To accommodate the continued uncertainty as a result of the global pandemic, the 2022 workshop will be hosted in a hybrid form, both virtually and in-person, at the Crawford School of Public Policy at the Australian National University, in Canberra, Australia.

The entire workshop will be accessible in both formats (virtual and in-person).

The workshop welcomes submissions from domestic and international authors, irrespective of their ability to travel to Canberra.
Key dates
Call for Papers Deadline: 10 November 2021
Notification of submission outcomes: 15 December 2021
Registration opens: 15 December 2021
Workshop: 10 - 11 February 2022
Scientific Committee

Maria Racionero, Australian National University (Co-Chair)
Arezou Zaresani, University of Manitoba (Co-Chair)
 
Francesca Barigozzi, University of Bologna
Alessandra Cassarico, Bocconi University
Janice Compton, University of Manitoba
Diana Contreras Suarez, University of Melbourne
Elena Del Rey, University of Girona
Xiadong Gong, University of Canberra
Christine Ho, Singapore Management University
Michael Jetter, University of Western Australia
Jan Kabatek, University of Melbourne
Pushkar Maitra, Monash University
Jordy Meekes, University of Melbourne
Solmez Moslehi, Monash University
Miguel Olivo-Villabrille, University of New South Wales
Alison Preston, University of Western Australia
Michelle Rendall, Monash University
Lucie Schmidt, Smith College
Kailing Shen, Australian National University
Jose I. Silva, University of Girona
Steven Stillman, Free University of Bolzano
Massimiliano Tani, University of New South Wales
Marian Vidal-Fernandez, University of Sydney
Duygu Yengin, University of Adelaide
Jacquelyn Zhang, Australian National University
Organising Committee

Kristen Sobeck, Australian National University (Chair)

Creina Day, Australian National University
Ben Freyens, University of Canberra
Renée Fry-McKibbin, Australian National University
Maria Racionero, Australian National University
Cate Rogers, Economic Society of Australia, ACT, WEN
Timothy Watson, Australian National University
Call for Papers
Submissions for the 2022 AGEW have now closed.

AGEW invites the submission of research papers from both junior and senior researchers on any topic related to gender economics. Both applied and theoretical papers that meet high standards of methodological rigour are invited. Papers should apply an economic framework and gender should be a core element of the analysis. Papers should also demonstrate real world relevance and applicability to addressing issues of social or economic concern.

To accommodate continued uncertainties resulting from the global pandemic, the entire workshop will be accessible virtually and in-person. For this reason, the workshop welcomes submissions from domestic and international authors, irrespective of their ability to travel to Canberra.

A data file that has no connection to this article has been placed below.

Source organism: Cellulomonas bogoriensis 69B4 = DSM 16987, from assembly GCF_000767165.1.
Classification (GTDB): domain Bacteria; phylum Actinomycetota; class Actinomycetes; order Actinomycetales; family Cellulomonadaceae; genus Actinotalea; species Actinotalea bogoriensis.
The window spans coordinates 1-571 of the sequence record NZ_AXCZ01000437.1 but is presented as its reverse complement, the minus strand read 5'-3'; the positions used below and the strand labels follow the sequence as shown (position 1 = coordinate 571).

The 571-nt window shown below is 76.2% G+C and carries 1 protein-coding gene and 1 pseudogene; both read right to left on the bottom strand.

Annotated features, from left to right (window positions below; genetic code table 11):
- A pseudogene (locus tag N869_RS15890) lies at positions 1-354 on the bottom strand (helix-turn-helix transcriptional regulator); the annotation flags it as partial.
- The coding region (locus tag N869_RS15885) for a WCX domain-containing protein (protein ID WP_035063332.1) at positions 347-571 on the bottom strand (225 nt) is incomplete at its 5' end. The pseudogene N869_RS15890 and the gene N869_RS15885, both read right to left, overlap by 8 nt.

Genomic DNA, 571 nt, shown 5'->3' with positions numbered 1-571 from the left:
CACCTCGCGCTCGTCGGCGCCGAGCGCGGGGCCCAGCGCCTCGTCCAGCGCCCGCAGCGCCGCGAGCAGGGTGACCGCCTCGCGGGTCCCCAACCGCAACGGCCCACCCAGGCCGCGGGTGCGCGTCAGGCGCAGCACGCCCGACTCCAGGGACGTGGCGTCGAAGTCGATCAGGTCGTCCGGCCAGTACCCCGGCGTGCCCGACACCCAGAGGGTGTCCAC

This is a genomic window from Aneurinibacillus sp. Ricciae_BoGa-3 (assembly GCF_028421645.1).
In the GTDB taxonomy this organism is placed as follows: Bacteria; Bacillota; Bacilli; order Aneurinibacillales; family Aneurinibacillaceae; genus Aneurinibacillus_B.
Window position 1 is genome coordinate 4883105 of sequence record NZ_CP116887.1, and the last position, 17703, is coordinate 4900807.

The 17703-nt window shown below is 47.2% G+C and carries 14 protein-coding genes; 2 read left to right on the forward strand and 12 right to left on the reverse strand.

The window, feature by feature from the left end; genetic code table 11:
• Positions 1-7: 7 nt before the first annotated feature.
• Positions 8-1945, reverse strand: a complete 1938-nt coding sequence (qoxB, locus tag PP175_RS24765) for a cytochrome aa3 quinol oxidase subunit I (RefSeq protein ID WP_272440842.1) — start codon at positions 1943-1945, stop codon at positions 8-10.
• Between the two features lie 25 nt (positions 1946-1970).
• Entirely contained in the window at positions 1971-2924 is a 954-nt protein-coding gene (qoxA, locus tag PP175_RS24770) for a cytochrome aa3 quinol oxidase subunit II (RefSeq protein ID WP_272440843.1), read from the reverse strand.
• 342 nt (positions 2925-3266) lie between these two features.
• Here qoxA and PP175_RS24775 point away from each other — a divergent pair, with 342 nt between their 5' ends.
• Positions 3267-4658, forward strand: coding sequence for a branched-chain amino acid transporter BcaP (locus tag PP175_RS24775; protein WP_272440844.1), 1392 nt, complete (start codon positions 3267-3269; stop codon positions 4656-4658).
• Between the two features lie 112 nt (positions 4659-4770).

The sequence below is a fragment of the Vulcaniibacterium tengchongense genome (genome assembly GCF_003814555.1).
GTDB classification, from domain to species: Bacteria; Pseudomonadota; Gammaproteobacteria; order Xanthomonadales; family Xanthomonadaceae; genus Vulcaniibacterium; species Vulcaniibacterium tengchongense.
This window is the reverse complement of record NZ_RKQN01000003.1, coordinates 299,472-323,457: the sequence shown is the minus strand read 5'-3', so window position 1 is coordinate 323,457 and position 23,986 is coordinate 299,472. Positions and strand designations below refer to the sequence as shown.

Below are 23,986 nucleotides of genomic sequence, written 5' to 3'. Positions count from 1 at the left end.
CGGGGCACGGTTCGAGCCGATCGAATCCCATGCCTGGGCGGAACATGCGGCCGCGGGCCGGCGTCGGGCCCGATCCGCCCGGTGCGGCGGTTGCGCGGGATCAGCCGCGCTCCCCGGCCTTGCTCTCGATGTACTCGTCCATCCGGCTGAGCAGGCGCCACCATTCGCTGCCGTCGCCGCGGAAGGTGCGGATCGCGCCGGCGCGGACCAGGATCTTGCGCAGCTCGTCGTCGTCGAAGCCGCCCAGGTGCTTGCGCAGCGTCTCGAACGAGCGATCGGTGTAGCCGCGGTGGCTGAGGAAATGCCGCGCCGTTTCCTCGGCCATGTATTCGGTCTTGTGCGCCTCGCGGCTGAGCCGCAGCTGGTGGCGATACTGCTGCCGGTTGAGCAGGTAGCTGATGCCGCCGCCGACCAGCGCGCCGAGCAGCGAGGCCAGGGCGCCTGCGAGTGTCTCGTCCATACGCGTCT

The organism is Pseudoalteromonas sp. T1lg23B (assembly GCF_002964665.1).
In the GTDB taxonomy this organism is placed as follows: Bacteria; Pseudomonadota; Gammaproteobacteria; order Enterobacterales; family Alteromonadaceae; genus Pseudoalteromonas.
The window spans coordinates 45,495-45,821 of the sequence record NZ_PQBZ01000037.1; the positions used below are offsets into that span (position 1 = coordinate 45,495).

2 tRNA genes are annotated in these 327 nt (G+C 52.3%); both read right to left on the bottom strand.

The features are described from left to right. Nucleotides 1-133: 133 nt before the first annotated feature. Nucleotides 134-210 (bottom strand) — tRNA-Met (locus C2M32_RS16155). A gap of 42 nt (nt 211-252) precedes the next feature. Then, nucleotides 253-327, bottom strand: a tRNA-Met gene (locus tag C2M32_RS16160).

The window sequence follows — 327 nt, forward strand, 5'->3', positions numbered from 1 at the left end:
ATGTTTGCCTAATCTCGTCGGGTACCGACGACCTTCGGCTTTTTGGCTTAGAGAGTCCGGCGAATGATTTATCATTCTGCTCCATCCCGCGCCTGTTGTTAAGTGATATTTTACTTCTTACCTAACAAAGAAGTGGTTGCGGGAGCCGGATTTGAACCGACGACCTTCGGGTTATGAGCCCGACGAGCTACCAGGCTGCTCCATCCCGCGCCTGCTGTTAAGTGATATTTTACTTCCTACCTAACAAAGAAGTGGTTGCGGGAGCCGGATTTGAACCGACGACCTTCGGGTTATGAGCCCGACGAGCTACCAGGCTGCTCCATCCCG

Full papers or extended abstracts (min. 1500 words) can be submitted to the AGEW2022 Scientific Committee. We invite papers on the following themes and beyond:

COVID-19 and its implications for gender equality
Behavioural and experimental insights

Gender norms
Labour and workplace organisation

Labour market participation
Education and human capital
Mental and physical health
Conflict and domestic violence

Household and interpersonal dynamics
Macroeconomics and economic growth
Economic development
Poverty, inequality and disadvantage
Housing, superannuation and retirement
Tax and transfer policies

Parental leave and childcare policies
Evaluation of policy interventions

Presenters of any gender are welcome to the workshop. Gender economics does not necessarily entail an exclusive focus on women or exclusively on binary classifications of gender.

Best Student Prize 

A prize to the Best Student Paper will be awarded at AGEW2022. Authors are eligible for this award if their paper is chiefly based on research that they conducted as an undergraduate or postgraduate university student. Candidates should be a current student or have graduated no longer than two years ago.

If you would like to be considered for the Best Student Paper Award at the AGEW2022, please indicate your eligibility in your paper submission.



Best Poster Prize

A best poster prize will also be awarded based on workshop participants' preferred choice.
COVID - Safe Practices
As we get back into the swing of in-person events we should all be mindful of COVID-safe practices to protect ourselves and each other, such as:

Knowing COVID symptoms: Fever, cough, sore throat or shortness of breath. 

Good hygiene practices: Washing hands regularly; covering your cough and sneezes; discarding used tissues into a bin; avoiding close contact with people who are sick; avoid touching your eyes, nose and mouth; and staying at home and avoiding social activities if you're feeling unwell.

Using COVID - safe practices: Maintaining good hygiene (see above), social distancing, checking - in for contact tracing (see below), wearing a face mask and getting vaccinated when eligible.

Checking in using the Check in CBR app: Please note, this is mandatory in the ACT. Data of where you have been is stored on the app for your use and is also held in a secure ACT Health server for 28 days, after which it is deleted. 
Contact us
If you have any additional questions, the organising committee can be reached at: [email protected]